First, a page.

Investment in environmental, social and corporate governance: what is it and is it right for you?

September 2021

Investment in environmental, social and corporate governance: what is it and is it right for you?

Ethical investment has been around for a while – since the 1960s actually. It has been steadily gaining ground as awareness of environmental and social impacts on the environment grow. According to research set out in the Times, the global amount invested in ESG funds between April and June 2020 came to over £7 billion. But what is ethical investment, or to use the latest term used to describe it, investment in environmental, social and corporate governance? We look at what it is and how to determine whether it is the right choice for you. For specific advice on investments, tailored precisely to your needs, talk to one of our independent financial advisers at

What is ethical investment?

Investopedia defines ethical investment as ‘the practice of selecting investments based on ethical or moral principles’. In its simplest form, it is the decision to invest your money in organisations whose principles align with your own. This could be a pension, investment or who you bank with.

What is environmental, social and corporate governance?

The ethical investment field can be narrowed further to focus on environmental, social and corporate governance, or ESG for short. These three criteria can either be taken individually or as a combination of principles when looking for suitable companies to invest in.

  • Environmental refers to any impact a company may have on the environment or climate. For example, what business it is in, its carbon footprint, its manufacturing processes and any links with toxic chemicals, or its approach to sustainability both in its own practices and those of its supply chain.
  • Social is about a company’s impact on society. For instance, racial diversity, its approach to gender and LGBTQ+ equality or its staff policies and hiring practices.
  • Governance relates to the management of a company and how it practises and promotes leadership diversity. It is also about how it interacts with its stakeholders and shareholders.

The drive towards investment in ESG has come partly from organisations seeking to change their practices and partly from better-informed investors looking to effect change. With increasing awareness in these issues, it is gaining ground within investment markets. In turn, this means more choice for investors. It also means greater opportunities for people to choose exactly which funds they want to put their money into.

Deciding which companies are good ESG investment opportunities

The decision on whether a company qualifies as suitable for ESG investment is carried out by a third party. There are a number of such organisations which do this, made up of independent companies and research groups. There are various classification systems in use, and fund managers will determine what is important to their investors before deciding which to select.  

Companies are scored on a 100-point scale. The higher their score, the more ethical they are considered to be. That assessment may concentrate on specific elements of a company’s practices. For example, this could be about placing greater weight on the environmental or governance factors. Alternatively, it could be about social issues. The ratings will take into account a company’s structure, look at its annual report and consider the sustainability measures and policies in place, amongst other criteria.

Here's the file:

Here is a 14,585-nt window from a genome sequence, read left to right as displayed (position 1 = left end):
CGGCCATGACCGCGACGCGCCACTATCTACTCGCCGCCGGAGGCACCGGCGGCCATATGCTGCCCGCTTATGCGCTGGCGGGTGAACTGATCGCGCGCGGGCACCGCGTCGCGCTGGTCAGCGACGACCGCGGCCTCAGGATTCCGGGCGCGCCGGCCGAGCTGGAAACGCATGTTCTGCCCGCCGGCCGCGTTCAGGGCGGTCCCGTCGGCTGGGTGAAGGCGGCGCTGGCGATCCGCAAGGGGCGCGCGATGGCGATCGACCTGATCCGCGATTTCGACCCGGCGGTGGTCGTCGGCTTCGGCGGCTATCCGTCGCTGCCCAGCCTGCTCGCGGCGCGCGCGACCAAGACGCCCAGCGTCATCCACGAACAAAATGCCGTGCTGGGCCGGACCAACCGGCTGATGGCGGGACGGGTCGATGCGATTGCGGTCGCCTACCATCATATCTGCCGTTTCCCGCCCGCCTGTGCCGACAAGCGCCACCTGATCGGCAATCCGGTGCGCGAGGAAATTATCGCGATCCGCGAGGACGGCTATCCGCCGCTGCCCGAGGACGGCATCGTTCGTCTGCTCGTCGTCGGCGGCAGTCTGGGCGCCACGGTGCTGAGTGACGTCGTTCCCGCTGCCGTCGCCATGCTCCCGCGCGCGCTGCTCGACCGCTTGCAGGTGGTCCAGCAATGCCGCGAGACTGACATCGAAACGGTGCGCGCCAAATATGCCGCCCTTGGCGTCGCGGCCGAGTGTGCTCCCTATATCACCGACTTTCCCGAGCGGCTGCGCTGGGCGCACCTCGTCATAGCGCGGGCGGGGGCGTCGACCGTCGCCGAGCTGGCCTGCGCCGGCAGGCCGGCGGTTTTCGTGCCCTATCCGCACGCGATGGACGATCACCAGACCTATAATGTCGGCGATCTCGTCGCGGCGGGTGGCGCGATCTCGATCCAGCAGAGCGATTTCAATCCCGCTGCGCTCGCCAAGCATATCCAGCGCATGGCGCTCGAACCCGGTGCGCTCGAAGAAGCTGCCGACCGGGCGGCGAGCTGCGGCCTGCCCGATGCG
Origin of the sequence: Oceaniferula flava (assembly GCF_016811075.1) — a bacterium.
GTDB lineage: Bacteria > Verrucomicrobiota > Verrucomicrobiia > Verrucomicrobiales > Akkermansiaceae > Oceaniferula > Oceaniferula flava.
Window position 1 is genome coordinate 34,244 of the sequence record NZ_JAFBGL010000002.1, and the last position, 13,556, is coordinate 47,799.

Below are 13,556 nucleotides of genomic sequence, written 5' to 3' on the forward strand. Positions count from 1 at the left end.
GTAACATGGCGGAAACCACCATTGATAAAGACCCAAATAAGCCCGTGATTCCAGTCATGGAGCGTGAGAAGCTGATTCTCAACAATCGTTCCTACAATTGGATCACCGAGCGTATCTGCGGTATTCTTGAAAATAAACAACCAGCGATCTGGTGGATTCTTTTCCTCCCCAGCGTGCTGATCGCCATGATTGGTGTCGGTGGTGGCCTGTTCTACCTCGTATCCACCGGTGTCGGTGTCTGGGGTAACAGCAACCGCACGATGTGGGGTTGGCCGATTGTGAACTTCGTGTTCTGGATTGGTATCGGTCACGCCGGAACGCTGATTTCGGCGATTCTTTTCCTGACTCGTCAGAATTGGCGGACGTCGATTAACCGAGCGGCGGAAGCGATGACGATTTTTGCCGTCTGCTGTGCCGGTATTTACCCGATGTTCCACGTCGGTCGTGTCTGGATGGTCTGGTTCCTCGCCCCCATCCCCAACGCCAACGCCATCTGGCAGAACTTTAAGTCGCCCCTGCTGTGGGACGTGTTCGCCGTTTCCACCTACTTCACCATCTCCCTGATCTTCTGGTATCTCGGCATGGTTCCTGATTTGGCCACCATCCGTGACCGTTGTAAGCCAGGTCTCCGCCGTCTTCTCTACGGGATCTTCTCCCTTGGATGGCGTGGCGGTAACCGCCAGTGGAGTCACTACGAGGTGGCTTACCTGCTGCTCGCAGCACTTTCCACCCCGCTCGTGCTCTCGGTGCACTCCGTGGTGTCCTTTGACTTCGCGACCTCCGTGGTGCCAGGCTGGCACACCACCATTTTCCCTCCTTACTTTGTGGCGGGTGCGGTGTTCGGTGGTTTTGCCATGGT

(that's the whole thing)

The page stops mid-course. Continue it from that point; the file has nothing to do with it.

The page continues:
Do ESG funds perform as well as traditional ones?

In short, yes. That said, there are a few things to look out for when vetting ESG investment funds:

  • They should be actively managed. For any investment fund to perform, there must be some system in place to monitor market behaviour. Adjustments can and should be made in line with market volatility and changes to a company’s ESG score.  
  • Who is managing the fund. As with any investment fund, ESG funds need to be managed well in order to perform. There should be an experienced fund manager in charge with the skills and knowledge to administer ethical funds.  
  • What the fund’s strategy is. Funds should have a clear investment strategy in place to deal with changes to the market and to companies and their actions within them.

When should you invest in an ESG fund and how do you choose the right one?

Choosing to invest solely in ESG funds is a very personal decision. It comes down to what values and principles are important to you and which companies or investment funds you want to support or avoid.

When looking for an ESG fund to invest in, start by narrowing down the issues that are essential considerations: those that are non-negotiable for you. This should be a fairly short list – potentially two, maybe three issues. Then list those that are important but non-essential. This second list will be longer and will help to focus in on the funds that meet as many of your overall criteria as possible.

Help with ethical investment from the experts

Unless you are an experienced investor, any type of investment, whether related specifically to ESG or not, could be complicated and confusing. At Plutus Wealth, we are here to help you make the right decisions that fit in with your values and needs. Simply call or write to us to book an appointment or a free initial consultation and take the first step toward ethical investment. Find us on 020 7871 5200 or at


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